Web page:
PAT: Yeah. They can still proclaim this was a massive victory given to them by Allah. Go ahead. Don't mention you gave back these four. Who is going to know?
STU: That is a great point. I guess maybe it would come out in the American press. But they say everything in the American press is fake anyway. They could easily find a way out of that, if they wanted to maintain it. Again, they're getting half a trillion dollars. I think the Iranian people would be like, all right, those four people, eh, we let them go, for half a trill. We're giving away terrorists to get one guy back. Not even a guy -- a guy who deserted his post. It's unbelievable.
Of course, the fact that they're trying to sell this as this monumental achievement is just embarrassing. That's John Kerry for you. He's going to come out -- he's making these -- they put so much into this that you can negotiate with people like this. We all realize that down the road, what happens? They break the agreement. Then they believe to us, the American people. And they say, yes, look, technically they're in breach of this contract. But this is a historic document. This is a historic agreement. We can't throw it away because they made one little breach. This is going to happen. There's a back-and-forth. There's a flow to these things. And, yes, of course, sometimes they'll do things we don't like. But if we overact, we'll blow up a historic achievement. Now just the fact that it was signed is an achievement. When you go and you negotiate a new contract in the NFL and you sign the deal, but they don't give you any money, it's not a historic achievement.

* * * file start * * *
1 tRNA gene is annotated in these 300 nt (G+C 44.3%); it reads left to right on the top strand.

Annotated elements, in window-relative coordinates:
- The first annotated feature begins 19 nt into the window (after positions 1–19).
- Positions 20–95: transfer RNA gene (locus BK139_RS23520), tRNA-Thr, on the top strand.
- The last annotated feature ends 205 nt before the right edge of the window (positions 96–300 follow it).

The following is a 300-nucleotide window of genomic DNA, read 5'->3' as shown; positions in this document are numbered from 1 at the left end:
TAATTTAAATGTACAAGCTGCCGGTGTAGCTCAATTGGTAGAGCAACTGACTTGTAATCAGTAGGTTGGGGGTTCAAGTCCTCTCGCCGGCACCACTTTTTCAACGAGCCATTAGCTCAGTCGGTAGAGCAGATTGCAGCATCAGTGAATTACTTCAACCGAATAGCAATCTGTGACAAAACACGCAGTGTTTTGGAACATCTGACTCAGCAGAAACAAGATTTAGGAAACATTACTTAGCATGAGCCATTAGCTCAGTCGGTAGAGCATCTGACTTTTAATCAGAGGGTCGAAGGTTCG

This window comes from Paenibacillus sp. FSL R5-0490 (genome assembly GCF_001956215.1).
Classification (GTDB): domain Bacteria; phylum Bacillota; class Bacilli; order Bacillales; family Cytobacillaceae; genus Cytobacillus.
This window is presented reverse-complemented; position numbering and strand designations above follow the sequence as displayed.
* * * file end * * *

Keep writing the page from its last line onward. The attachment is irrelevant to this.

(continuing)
PAT: You got 1.50 a year. But only 85 cents of that is guaranteed. That's a historic agreement! But that's what this administration has done since the beginning. They find a way to make something that was a tragic mistake, really, on their part. An incredibly historic or unprecedented event. They're really good at it. And then they lie about it. You know, if you like your plan you can keep your plan.
I didn't call the Islamic State the JV team. How many times have we been lied to by these people? Over and over -- I will -- I won't have a single lobbyist in my administration. Well, except for the 64. I didn't mean those 64.
STU: Everyone is going to --
PAT: I said a single one. I don't have a single one. There are 64 of them.
STU: Pat, there is a historic pronouncement to say there would be no lobbyists. Yes, you'll have your 64 that will filter in. If you call me out on that, we're blowing up this historic promise I made about lobbyists.
PAT: Historic. They are good at that. I don't remember Bush doing that. Do you? I don't even remember Clinton calling everything historic and unprecedented or -- but that's been their MO their whole administration.
STU: Well, the thing is, everything he does is the first time a black president has done it. So everything is historic. Just call everything historic. Year seven of his presidency, we're still saying it's historic that he's doing things.
Featured Image: WASHINGTON, DC - JULY 15: U.S President Barack Obama pauses during a news conference in the East Room of the White House in response to the Iran nuclear deal on July 15, 2015 in Washington, DC. The landmark deal will limit Iran's nuclear program in exchange for relief from international sanctions. The agreement, which comes after almost two years of diplomacy, has also been praised by Iranian President Hassan Rouhani but condemned by Israeli Prime Minister Benjamin Netanyahu. (Photo by Alex Wong/Getty Images)